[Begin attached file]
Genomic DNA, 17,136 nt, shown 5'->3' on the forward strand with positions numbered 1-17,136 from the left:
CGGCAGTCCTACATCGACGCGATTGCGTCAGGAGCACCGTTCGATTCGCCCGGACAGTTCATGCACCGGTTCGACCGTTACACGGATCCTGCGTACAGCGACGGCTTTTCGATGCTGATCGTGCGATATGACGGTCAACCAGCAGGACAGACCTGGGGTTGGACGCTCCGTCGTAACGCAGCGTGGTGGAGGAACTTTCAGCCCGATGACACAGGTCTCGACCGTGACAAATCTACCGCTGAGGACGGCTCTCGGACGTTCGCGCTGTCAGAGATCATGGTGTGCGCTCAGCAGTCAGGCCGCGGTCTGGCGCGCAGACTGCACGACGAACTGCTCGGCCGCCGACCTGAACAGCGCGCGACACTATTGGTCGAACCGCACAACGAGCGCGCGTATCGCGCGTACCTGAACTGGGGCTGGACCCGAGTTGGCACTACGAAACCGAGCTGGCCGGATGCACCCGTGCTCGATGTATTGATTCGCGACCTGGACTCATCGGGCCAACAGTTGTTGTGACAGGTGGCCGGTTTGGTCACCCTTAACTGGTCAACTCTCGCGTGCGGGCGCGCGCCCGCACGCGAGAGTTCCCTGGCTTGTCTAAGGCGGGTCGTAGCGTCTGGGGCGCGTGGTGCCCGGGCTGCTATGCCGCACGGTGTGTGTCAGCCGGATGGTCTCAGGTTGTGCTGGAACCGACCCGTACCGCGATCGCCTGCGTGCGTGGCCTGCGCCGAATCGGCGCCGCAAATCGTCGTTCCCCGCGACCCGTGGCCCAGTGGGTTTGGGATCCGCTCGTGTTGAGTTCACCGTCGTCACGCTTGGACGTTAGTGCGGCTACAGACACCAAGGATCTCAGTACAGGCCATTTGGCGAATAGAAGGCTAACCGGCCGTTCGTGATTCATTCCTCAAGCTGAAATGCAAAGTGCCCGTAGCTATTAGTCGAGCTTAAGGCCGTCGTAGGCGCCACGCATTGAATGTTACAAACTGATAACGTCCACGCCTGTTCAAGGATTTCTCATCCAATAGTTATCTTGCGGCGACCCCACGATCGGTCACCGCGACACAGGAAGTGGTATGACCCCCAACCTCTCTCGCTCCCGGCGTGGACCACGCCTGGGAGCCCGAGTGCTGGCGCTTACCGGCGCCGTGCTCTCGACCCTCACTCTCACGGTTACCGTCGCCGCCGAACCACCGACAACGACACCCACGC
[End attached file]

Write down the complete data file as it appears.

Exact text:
Genomic DNA, 17,136 nt, shown 5'->3' on the forward strand with positions numbered 1-17,136 from the left:
CGGCAGTCCTACATCGACGCGATTGCGTCAGGAGCACCGTTCGATTCGCCCGGACAGTTCATGCACCGGTTCGACCGTTACACGGATCCTGCGTACAGCGACGGCTTTTCGATGCTGATCGTGCGATATGACGGTCAACCAGCAGGACAGACCTGGGGTTGGACGCTCCGTCGTAACGCAGCGTGGTGGAGGAACTTTCAGCCCGATGACACAGGTCTCGACCGTGACAAATCTACCGCTGAGGACGGCTCTCGGACGTTCGCGCTGTCAGAGATCATGGTGTGCGCTCAGCAGTCAGGCCGCGGTCTGGCGCGCAGACTGCACGACGAACTGCTCGGCCGCCGACCTGAACAGCGCGCGACACTATTGGTCGAACCGCACAACGAGCGCGCGTATCGCGCGTACCTGAACTGGGGCTGGACCCGAGTTGGCACTACGAAACCGAGCTGGCCGGATGCACCCGTGCTCGATGTATTGATTCGCGACCTGGACTCATCGGGCCAACAGTTGTTGTGACAGGTGGCCGGTTTGGTCACCCTTAACTGGTCAACTCTCGCGTGCGGGCGCGCGCCCGCACGCGAGAGTTCCCTGGCTTGTCTAAGGCGGGTCGTAGCGTCTGGGGCGCGTGGTGCCCGGGCTGCTATGCCGCACGGTGTGTGTCAGCCGGATGGTCTCAGGTTGTGCTGGAACCGACCCGTACCGCGATCGCCTGCGTGCGTGGCCTGCGCCGAATCGGCGCCGCAAATCGTCGTTCCCCGCGACCCGTGGCCCAGTGGGTTTGGGATCCGCTCGTGTTGAGTTCACCGTCGTCACGCTTGGACGTTAGTGCGGCTACAGACACCAAGGATCTCAGTACAGGCCATTTGGCGAATAGAAGGCTAACCGGCCGTTCGTGATTCATTCCTCAAGCTGAAATGCAAAGTGCCCGTAGCTATTAGTCGAGCTTAAGGCCGTCGTAGGCGCCACGCATTGAATGTTACAAACTGATAACGTCCACGCCTGTTCAAGGATTTCTCATCCAATAGTTATCTTGCGGCGACCCCACGATCGGTCACCGCGACACAGGAAGTGGTATGACCCCCAACCTCTCTCGCTCCCGGCGTGGACCACGCCTGGGAGCCCGAGTGCTGGCGCTTACCGGCGCCGTGCTCTCGACCCTCACTCTCACGGTTACCGTCGCCGCCGAACCACCGACAACGACACCCACGC